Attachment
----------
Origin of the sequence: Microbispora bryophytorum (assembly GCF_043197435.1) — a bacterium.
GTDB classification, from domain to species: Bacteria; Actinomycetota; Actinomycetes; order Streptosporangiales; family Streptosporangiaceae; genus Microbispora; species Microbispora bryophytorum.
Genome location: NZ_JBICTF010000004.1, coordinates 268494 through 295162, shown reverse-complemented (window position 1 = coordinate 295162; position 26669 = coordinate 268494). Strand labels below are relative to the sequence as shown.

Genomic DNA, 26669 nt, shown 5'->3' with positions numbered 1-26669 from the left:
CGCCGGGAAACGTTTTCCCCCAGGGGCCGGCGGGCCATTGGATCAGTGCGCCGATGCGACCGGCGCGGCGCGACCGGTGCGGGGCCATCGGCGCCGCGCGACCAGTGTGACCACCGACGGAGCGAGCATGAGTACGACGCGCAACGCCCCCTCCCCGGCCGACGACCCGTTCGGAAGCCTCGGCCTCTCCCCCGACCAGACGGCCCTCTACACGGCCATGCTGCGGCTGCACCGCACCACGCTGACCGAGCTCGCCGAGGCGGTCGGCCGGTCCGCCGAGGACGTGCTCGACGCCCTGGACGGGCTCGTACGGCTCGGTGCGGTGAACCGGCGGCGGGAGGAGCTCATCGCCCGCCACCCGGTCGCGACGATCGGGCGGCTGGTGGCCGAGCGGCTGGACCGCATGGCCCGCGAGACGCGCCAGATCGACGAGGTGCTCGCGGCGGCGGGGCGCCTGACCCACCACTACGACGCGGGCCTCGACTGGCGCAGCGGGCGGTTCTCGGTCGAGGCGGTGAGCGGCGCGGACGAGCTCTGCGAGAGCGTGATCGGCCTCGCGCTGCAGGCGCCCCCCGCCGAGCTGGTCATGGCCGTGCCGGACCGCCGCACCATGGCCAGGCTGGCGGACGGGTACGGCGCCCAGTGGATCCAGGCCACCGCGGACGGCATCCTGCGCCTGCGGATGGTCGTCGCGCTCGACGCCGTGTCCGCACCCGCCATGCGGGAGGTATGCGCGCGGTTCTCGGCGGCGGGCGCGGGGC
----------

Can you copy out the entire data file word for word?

Origin of the sequence: Microbispora bryophytorum (assembly GCF_043197435.1) — a bacterium.
GTDB classification, from domain to species: Bacteria; Actinomycetota; Actinomycetes; order Streptosporangiales; family Streptosporangiaceae; genus Microbispora; species Microbispora bryophytorum.
Genome location: NZ_JBICTF010000004.1, coordinates 268494 through 295162, shown reverse-complemented (window position 1 = coordinate 295162; position 26669 = coordinate 268494). Strand labels below are relative to the sequence as shown.

Genomic DNA, 26669 nt, shown 5'->3' with positions numbered 1-26669 from the left:
CGCCGGGAAACGTTTTCCCCCAGGGGCCGGCGGGCCATTGGATCAGTGCGCCGATGCGACCGGCGCGGCGCGACCGGTGCGGGGCCATCGGCGCCGCGCGACCAGTGTGACCACCGACGGAGCGAGCATGAGTACGACGCGCAACGCCCCCTCCCCGGCCGACGACCCGTTCGGAAGCCTCGGCCTCTCCCCCGACCAGACGGCCCTCTACACGGCCATGCTGCGGCTGCACCGCACCACGCTGACCGAGCTCGCCGAGGCGGTCGGCCGGTCCGCCGAGGACGTGCTCGACGCCCTGGACGGGCTCGTACGGCTCGGTGCGGTGAACCGGCGGCGGGAGGAGCTCATCGCCCGCCACCCGGTCGCGACGATCGGGCGGCTGGTGGCCGAGCGGCTGGACCGCATGGCCCGCGAGACGCGCCAGATCGACGAGGTGCTCGCGGCGGCGGGGCGCCTGACCCACCACTACGACGCGGGCCTCGACTGGCGCAGCGGGCGGTTCTCGGTCGAGGCGGTGAGCGGCGCGGACGAGCTCTGCGAGAGCGTGATCGGCCTCGCGCTGCAGGCGCCCCCCGCCGAGCTGGTCATGGCCGTGCCGGACCGCCGCACCATGGCCAGGCTGGCGGACGGGTACGGCGCCCAGTGGATCCAGGCCACCGCGGACGGCATCCTGCGCCTGCGGATGGTCGTCGCGCTCGACGCCGTGTCCGCACCCGCCATGCGGGAGGTATGCGCGCGGTTCTCGGCGGCGGGCGCGGGGC